A San Francisco police officer seen on camera in a recent news report threatening men with deportation in direct violation of city sanctuary laws was at the center of the high-profile arrest of a Mexican citizen accused of fatally shooting Kathryn Steinle in 2015.
Officer Joshua Fry, who has been on the force for about a decade, was seen on camera in San Francisco’s UN Plaza threatening to deport Asian and Latino men, according to an ABC7 news report that aired May 5. The statements were allegedly made earlier this year.
“Wait ’til we get [immigration services] involved in here, too, it’s going to be awesome. We’re going to ship everybody back to their own country,” Fry said in the news report.
Fry may have violated city policy that bars officers from enforcing immigration laws or asking about immigration status, and the incident has sparked an investigation by Internal Affairs.
Fry could not be reached for comment, but a police spokesperson said in a statement that the Police Department strives to uphold The City’s sanctuary policy.
“As a result of the video taken near UN Plaza and aired by a local TV affiliate, the Internal Affairs Division has initiated an investigation,” Sgt. Michael Andraychak said. “The San Francisco Police Department has consistently emphasized that city ordinance and department policy prohibits the use of city resources to assist in the enforcement of federal immigration laws.”
Fry was one of the officers who spotted and arrested the man who allegedly killed Steinle, a 32-year-old San Francisco resident, on Pier 14 on July 1, 2015.
Juan Francisco Lopez-Sanchez was allegedly holding a gun that went off, and the bullet ricocheted off the pier and struck Steinle. He was later charged with murder for the shooting death of Steinle.
In an Aug. 26, 2015, preliminary hearing, Fry testified about Lopez-Sanchez’s arrest, which took place around 6:30 p.m. near The Embarcadero and Townsend Street when Fry and his partner — both in plainclothes — spotted a man fitting the description of the shooter.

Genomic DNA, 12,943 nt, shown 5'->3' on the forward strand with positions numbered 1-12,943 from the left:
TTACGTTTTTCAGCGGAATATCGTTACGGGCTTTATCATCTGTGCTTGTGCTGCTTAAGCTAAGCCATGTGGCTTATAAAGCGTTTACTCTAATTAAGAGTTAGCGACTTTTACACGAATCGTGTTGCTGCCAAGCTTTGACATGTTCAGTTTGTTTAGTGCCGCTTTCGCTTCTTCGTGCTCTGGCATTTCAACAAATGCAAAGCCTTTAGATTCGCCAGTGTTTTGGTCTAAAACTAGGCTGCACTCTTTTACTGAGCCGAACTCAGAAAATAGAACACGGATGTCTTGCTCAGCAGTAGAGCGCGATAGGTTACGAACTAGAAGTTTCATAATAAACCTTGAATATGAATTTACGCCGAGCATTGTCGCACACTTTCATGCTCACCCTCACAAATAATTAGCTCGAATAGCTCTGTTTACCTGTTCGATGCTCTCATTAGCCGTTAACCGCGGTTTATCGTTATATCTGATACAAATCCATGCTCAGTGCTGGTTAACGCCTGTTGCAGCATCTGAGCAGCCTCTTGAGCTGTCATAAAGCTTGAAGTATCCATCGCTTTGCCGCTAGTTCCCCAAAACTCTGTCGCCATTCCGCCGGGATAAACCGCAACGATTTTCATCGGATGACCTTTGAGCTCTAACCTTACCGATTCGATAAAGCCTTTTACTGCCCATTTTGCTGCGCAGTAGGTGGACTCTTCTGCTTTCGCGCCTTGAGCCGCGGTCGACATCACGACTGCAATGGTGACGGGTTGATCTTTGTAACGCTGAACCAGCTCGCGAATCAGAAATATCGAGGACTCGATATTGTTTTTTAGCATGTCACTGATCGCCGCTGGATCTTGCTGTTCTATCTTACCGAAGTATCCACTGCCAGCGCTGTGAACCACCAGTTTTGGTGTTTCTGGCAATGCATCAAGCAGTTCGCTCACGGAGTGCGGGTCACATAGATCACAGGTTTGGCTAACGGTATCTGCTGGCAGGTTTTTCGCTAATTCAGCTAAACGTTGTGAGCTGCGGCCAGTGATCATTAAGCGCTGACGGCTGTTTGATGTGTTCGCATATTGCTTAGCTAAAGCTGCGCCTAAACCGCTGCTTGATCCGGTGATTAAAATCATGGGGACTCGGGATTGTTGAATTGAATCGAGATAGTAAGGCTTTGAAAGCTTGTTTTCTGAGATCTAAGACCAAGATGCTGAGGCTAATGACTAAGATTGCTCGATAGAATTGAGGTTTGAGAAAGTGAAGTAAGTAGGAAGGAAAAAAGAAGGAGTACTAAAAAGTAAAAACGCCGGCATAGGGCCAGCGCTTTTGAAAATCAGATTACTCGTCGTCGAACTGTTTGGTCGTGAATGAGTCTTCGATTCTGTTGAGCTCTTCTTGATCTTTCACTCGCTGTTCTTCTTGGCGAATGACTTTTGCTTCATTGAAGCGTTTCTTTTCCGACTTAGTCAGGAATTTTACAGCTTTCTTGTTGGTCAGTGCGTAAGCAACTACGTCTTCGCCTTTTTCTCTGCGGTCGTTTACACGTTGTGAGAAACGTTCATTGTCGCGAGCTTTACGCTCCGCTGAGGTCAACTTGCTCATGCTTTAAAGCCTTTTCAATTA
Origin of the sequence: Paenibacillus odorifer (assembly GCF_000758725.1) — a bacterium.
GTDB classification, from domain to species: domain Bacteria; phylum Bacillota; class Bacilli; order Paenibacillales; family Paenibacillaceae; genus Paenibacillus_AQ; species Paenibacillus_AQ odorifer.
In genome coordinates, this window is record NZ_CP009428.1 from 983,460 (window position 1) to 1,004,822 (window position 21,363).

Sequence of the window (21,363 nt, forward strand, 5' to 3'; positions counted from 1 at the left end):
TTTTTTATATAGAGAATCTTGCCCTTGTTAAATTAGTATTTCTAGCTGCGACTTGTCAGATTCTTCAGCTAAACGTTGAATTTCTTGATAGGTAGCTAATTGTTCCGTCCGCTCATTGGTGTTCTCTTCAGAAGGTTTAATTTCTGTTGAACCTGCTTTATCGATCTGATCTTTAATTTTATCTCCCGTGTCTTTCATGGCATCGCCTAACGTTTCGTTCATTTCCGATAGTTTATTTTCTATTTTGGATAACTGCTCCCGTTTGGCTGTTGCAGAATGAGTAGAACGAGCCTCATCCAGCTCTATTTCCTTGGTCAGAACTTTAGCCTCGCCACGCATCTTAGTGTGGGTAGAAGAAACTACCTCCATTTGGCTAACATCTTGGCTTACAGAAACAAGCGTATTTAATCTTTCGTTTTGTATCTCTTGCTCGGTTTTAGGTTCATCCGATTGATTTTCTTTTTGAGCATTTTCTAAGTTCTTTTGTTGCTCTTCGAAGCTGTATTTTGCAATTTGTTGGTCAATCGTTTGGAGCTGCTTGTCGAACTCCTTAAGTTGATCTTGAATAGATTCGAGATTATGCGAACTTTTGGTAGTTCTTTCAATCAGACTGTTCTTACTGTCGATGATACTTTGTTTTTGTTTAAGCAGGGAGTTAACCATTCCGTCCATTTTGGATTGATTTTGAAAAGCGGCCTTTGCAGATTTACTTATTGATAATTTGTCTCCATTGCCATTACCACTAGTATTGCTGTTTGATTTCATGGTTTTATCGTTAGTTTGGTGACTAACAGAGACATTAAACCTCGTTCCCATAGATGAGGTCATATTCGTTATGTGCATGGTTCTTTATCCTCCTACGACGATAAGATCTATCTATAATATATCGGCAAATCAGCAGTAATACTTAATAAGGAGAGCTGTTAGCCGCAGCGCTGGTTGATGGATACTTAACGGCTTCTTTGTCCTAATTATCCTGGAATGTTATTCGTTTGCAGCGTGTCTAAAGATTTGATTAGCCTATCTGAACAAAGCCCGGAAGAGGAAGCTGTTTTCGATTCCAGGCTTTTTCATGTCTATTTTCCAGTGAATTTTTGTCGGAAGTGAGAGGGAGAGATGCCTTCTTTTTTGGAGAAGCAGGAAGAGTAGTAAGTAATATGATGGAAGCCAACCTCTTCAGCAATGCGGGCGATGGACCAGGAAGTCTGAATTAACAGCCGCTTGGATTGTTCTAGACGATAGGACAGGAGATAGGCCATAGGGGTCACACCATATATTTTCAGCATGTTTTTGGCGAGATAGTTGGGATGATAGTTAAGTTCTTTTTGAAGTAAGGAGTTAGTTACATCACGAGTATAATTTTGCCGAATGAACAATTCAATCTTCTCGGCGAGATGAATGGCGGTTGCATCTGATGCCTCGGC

“I pointed my finger and said, ‘That’s him,’” Fry said in court, who then reportedly got out of the car and pulled his weapon. Just then, another officer had also spotted the suspect. After he’d been cuffed and searched, Fry put him into a radio car.
“Our piece of the pie was actually pretty small,” he said at the preliminary hearing.
The case sparked a battle within The City over who was at fault for Lopez-Sanchez’s release and whether that played a part in Steinle’s death.
Lopez-Sanchez had been transported to The City on a years-old minor drug possession warrant for which the charges were dropped. He was released about a month before Steinle’s death.
Immigration authorities had asked for him to be turned over to their custody, but then-Sheriff Ross Mirkarimi refused to honor that request, citing city law and court rulings that barred him from turning over a nonviolent inmate to Immigration and Customs Enforcement without an arrest warrant or court order.
The case also thrust The City’s sanctuary policy into President Donald Trump’s campaign, where Trump highlighted the death as a reason to crack down on undocumented immigrants in the U.S.
S.F. Examiner Staff Writer Michael Barba contributed to this story.
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